Your first Web application with Play and Scala

Today we are going to develop a simple play application using Scala.

To do so we must have sbt installed to our system.

Once installed we issue the command

sbt new playframework/play-scala-seed.g8

Then we are presented with an interactive terminal in order to pass valuable information.

name [play-scala-seed]: PlayStarter
organization [com.example]: com.gkatzioura
scala_version [2.11.8]: 
scalatestplusplay_version [2.0.0]: 
play_version [2.5.13]: 

Then let us check what we have just created

cd playstarter
sbt run

Navigate to http://localhost:9000 and you have a basic Play hello world.

By looking to our project structure, as expected, we have a directory with our controllers.
Consider our request being handled as an action. We issue a request and we receive an html view.

  def index = Action { implicit request =>
    Ok(views.html.index())
  }

As you can see we the html that is rendered is located at the views directory. Play comes with Twirl as a template engine.

At conf/routes we can see how the route is configured to the index action

Let’s add a simple action to that controller that returns a text body.

  def greet(name: String) = Action {
    Ok("Hello " + name)
  }

We have to edit the routes file to specify the new route and the get parameter

GET     /greet                      controllers.HomeController.greet(name)

Then issue a request at http://localhost:9000/greet?john

On the next step we shall add a new route with a path param

Suppose we want to retrieve the total logins for a user.
We implement an action that send a fake number

  def loginCount(userId: String) = Action {
    Ok(14)
  }

And then we register the route

GET     /user/:userId/login/count          controllers.HomeController.loginCount(userId)

By issuing the request http://localhost:9000/user/18/login/count
we shall receive the number 14.

To sum up we just implemented our first Play application. We also implemented some basic actions to our controller and achieved to pass some path and request parameters.

A journey with Scala

To those who are regular visitors of this blog, it is well known that when it comes to developing code I am a Spring/Java guy. Also I use different technologies like node or python but this depends¬†largely on the project’s needs.

Due to some recent projects and courses involving Spark, stumbling on Scala was inevitable. After some investigation I decided to adopt it, as one of my main tools and there are many reasons for that.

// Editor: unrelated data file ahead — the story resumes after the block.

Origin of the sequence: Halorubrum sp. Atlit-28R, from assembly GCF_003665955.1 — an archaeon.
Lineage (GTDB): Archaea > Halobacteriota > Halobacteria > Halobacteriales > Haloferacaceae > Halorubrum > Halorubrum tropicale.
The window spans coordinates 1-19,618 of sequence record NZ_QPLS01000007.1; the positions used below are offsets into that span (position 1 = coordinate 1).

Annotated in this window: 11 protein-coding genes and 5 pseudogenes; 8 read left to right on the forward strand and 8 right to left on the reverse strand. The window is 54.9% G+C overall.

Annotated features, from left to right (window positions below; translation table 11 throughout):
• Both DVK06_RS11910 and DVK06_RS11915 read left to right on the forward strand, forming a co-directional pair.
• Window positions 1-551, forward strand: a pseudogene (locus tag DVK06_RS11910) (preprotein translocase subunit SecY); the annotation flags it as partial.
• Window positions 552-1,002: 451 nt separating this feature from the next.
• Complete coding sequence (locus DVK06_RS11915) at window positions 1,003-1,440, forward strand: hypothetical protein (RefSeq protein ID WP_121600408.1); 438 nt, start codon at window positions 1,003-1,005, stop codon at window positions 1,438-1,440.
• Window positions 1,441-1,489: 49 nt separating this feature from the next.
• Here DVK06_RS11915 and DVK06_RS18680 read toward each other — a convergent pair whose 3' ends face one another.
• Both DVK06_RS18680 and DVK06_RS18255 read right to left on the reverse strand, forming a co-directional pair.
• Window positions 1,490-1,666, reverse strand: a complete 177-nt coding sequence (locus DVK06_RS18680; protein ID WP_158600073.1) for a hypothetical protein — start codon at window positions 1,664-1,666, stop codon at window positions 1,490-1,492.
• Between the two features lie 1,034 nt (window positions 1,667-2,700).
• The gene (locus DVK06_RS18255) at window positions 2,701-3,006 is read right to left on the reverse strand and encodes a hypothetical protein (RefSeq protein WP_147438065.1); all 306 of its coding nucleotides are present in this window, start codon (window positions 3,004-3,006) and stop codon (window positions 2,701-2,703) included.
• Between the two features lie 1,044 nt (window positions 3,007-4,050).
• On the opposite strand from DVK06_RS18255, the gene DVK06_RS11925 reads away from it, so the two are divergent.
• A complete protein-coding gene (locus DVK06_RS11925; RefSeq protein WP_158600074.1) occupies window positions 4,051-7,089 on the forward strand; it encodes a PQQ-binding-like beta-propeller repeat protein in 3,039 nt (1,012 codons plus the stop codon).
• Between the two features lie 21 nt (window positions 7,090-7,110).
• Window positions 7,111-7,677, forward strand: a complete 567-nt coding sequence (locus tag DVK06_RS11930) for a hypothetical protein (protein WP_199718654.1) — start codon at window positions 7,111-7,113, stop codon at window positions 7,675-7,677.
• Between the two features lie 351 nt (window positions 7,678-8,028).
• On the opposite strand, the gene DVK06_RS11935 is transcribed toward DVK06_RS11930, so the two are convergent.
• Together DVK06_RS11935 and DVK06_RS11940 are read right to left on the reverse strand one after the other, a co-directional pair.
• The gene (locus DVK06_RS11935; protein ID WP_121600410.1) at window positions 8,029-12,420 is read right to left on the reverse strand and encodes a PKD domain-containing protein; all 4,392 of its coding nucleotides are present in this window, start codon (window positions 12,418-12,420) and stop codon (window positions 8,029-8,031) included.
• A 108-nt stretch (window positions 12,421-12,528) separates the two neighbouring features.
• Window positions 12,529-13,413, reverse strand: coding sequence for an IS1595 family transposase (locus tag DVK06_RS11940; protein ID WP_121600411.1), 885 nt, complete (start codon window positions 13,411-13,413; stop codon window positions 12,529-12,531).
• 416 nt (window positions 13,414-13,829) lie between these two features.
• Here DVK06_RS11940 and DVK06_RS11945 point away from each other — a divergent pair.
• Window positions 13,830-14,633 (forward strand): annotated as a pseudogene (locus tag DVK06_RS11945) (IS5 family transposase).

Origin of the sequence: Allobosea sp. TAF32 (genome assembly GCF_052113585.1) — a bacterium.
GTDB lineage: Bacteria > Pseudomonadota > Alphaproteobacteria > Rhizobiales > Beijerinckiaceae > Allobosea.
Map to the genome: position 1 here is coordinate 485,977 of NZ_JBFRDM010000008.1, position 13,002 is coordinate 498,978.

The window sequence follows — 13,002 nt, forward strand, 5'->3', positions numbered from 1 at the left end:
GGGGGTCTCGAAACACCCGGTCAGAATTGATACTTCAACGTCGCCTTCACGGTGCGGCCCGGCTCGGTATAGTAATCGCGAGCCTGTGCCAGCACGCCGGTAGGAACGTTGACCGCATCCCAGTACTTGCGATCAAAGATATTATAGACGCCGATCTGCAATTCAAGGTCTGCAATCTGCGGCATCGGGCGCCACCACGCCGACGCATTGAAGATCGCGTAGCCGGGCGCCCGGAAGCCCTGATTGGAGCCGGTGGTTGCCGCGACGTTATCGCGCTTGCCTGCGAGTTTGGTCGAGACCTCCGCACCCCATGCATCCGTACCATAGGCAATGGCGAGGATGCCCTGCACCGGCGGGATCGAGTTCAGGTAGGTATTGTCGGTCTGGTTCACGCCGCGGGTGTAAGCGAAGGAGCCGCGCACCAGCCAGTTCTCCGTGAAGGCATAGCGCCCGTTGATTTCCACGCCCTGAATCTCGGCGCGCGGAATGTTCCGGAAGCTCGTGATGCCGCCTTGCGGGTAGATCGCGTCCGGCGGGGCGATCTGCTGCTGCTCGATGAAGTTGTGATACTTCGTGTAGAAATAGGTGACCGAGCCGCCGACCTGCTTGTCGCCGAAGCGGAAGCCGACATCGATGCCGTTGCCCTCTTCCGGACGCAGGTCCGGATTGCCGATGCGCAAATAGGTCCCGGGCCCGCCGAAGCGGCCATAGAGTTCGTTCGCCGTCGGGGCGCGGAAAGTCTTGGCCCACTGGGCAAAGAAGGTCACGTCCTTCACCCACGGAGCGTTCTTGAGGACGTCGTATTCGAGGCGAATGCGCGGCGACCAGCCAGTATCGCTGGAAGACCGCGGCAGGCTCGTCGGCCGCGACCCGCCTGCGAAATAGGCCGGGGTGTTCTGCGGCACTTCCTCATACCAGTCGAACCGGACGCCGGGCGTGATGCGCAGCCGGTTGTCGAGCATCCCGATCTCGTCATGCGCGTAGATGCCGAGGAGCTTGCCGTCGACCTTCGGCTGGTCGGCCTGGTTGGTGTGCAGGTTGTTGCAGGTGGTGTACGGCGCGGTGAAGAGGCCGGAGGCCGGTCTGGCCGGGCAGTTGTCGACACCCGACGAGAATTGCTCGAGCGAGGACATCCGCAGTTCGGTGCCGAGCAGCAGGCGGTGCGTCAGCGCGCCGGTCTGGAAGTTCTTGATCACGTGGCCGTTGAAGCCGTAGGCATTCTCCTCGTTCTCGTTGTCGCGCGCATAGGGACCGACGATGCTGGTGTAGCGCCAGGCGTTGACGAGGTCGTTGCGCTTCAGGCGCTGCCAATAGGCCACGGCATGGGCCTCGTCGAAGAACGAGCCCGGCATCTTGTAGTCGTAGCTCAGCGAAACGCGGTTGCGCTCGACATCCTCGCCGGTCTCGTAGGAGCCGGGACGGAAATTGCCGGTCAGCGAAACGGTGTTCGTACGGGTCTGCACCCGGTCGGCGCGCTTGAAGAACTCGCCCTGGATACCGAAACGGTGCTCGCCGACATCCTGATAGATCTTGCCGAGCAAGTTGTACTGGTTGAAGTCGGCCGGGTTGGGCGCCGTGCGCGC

From a Java Developers perspective

  • It evolves faster
  • It has Flexible syntax
  • It is static typed
  • It is pretty recent thus exciting, but in a JVM flavor

I remember back then when I was anticipating the release of Java 7. Lambdas, streams and put some functional programming into action. All those features that Scala provided. Unfortunately lambdas were dropped from Java 7, and released as part of Java 8. Thus it took 3 years to get your hands on lambdas ūüė¶

The Scala syntax is great and increases productivity. I really fancy the fact that you can skip a lot of boilerplate that your had to deal with java. Let alone the options like tuples, switches and parameter name specification on function calls. The list could go on and on.

I used both dynamic and static typed languages however by developing mainly on Java I am a bit biased. I believe that static typing is a good choice because you can detect errors early, build reliable code and increase maintainability. Also it makes collaboration with others much easier.

Every new technology is exciting and feels like a new toy. However adopting a new technology comes with the lack of libraries and frameworks (node anyone?) that were essential for your development process. Fortunately you can always bet on the JVM and use your Java libraries with your Scala source code.

From a ecosystem perspective

If you come from Java EE or Spring MVC, you have an already prooved and tested framework for your web application.  Luckily Play comes to the rescue. Is Play sufficient for all your needs? I doubt. But frameworks evolve and since we live in a  microservices-architecture era having some Java components does the work.

From  a project perspective.

The cloud and the overall technological burst has brought a variety of different types of applications. Developing applications has become more challenging and some of them involve big data processing, streaming and machine learning. Scala is first place on this type of applications, thus if your objective is to work on the big data world mastering Scala will definitely assist you.

It does the filtering for you. As mentioned previously Spring/Java can be used for various type of projects, batch Applications, CMS apps, Rest apis etc. Scala has a more specific identity and targets certain type of projects. By searching for opportunities and contracts that include¬†Scala, you already have a sense of the project’s nature and the challenges ahead.

At last

Talk is cheap! There are many tutorials ahead to author and document my experience. Stay tuned for more Scala content.